The hypocrisy of Pegasus
Pegasus, the mythical winged divine horse, is one of the most recognized creatures in classical Greek mythology. Being the offspring of the Olympian god Poseidon, Pegasus is depicted as a pure, good hearted and gentle creature, somewhat naive, but always eager to help.
Being a tool of oppression and surveillance, when the Israeli government and the Israeli NSO group develops a spyware software under the same name, it is a disgraceful display of hypocrisy. While Pegasus was an icon of pureness, divinity and good-heartedness - this software would probably, by most people, be considered to be the exact opposite.
The protection of citizens is important. However, history shows us that if you give people access to a tool with strong surveillance capabilities, they will abuse it more often than not. Naturally, this is exactly what has happened with Pegasus, with a list of scandals and abuse being linked to the software:
- WhatsApp surveillance of a number of activists, journalists and bureaucrats in India.
- Use by the Mexican drug cartels, targeting Mexican journalists.
- Used to track and kill journalists.
- Used to track politicians, prime ministers and public figures.
- A leak of a list of over 50 000 phone number believed to have been identified as those of people of interest by clients of NSO.
These are just some of the uncovered scandals. Most likely, the problem is far greater and much worse than anybody suspects.
As a response to the leaked 50 000 phone numbers, Amnesty International and Forbidden Stories, who originally obtained the data, have shared this information with a total of seventeen news outlets all over the world. An investigation dubbed Project Pegasus is now being carried out and involves 80 journalists from the news outlets that took part of this data.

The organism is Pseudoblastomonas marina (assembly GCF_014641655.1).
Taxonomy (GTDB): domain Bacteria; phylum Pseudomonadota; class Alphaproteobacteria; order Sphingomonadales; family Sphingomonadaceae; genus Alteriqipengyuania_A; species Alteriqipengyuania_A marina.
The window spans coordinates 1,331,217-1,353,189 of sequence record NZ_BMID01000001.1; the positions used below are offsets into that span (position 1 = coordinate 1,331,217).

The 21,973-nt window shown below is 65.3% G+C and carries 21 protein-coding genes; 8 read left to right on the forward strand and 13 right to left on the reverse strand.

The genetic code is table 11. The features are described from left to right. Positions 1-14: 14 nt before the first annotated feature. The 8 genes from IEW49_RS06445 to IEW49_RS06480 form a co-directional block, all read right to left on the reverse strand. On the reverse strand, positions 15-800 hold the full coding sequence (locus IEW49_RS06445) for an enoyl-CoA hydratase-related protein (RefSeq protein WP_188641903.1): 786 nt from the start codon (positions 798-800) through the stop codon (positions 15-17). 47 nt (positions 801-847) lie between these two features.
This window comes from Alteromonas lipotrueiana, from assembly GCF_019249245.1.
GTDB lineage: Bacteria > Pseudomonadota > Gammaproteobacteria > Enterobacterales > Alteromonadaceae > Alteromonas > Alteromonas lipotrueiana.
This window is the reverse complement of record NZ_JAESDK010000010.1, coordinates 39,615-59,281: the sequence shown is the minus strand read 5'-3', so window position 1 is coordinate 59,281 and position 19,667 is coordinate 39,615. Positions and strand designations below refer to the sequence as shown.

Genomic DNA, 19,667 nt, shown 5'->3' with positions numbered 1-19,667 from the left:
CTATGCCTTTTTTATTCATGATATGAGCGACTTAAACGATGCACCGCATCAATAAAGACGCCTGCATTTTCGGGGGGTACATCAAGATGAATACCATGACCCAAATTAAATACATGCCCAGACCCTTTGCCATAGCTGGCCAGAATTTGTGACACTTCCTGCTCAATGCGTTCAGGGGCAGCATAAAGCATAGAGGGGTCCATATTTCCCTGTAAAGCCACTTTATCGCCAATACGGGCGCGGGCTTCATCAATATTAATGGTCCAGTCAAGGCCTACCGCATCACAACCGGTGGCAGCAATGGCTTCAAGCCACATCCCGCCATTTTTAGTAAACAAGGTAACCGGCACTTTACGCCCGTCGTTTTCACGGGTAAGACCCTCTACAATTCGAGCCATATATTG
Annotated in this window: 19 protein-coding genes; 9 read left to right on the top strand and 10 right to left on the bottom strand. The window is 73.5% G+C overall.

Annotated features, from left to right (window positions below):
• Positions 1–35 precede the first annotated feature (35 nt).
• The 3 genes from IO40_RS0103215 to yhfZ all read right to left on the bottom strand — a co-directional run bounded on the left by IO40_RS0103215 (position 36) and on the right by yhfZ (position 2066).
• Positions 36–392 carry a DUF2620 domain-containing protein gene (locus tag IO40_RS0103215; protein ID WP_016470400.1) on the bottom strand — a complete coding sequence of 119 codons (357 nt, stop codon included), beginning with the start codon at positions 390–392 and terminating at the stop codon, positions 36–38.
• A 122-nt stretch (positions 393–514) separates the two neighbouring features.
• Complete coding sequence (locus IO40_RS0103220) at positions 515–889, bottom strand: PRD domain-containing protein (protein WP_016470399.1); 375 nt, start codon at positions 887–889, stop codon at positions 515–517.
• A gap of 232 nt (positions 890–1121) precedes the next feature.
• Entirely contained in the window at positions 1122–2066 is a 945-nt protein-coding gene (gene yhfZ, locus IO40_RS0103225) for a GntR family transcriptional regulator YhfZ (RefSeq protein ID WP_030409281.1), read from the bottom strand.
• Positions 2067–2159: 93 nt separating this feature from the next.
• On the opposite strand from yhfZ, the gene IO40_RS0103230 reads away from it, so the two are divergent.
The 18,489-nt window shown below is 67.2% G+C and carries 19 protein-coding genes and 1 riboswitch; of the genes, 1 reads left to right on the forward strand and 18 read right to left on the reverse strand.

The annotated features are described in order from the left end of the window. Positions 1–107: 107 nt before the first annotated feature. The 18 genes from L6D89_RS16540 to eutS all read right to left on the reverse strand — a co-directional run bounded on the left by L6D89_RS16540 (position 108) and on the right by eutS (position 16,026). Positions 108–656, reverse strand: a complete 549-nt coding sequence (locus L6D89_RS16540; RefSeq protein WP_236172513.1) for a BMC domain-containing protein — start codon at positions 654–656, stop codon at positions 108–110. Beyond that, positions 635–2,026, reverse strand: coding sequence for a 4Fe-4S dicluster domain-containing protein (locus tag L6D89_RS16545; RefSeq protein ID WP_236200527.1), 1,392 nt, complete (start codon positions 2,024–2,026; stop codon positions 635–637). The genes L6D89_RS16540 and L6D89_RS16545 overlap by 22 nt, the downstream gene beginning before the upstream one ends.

Their investigation thus far suggests that Pegasus continues to be widely used by authoritarian governments to spy on human rights activists, journalists and lawyers worldwide - although NSO says that it is only intended for use against criminals and terrorists.
There is now conclusive evidence that Pegasus was used by governments to not only monitor criminals, but also hundreds of business executives, religious figures, academics, NGO employees, union officials and government officials, including cabinet ministers, presidents and prime ministers (source: Wikipedia).
NSO responded to the report by saying that it rigorously vetted its customers human rights records before allowing them to use its spy tools.
The hypocrisy runs deep.
The core problem is the Internet itself. With no de-facto standard for cyber security or network protection, viruses and trojans run rampant on the network. However, an intermediate communication layer that can analyze and filter traffic locally, has the potential to resolve this.
How could Unigrid and Internet 2.0 combat spyware such as Pegasus?
Luckily, we can combat known spyware in the future and maybe even employ machine learning to detect new threats. When running a secondary communication layer such as Unigrid, we can filter and sniff traffic on the local daemon - if something is detected, we can then inform the end-user that something malicious might have been detected and that they should be careful.
Together with the fact that everything on the network is encrypted and communication is completely anonymized, it also becomes a lot more difficult to target specific devices or persons.
With the auto-updating functionality of Unigrid, the network would also be able to effectively and quickly respond to changes and counter-measures employed by the spyware creators.
Join us! Together we can create a new infrastructure for the world, combating surveillance, oppression and the lack of security on the Internet.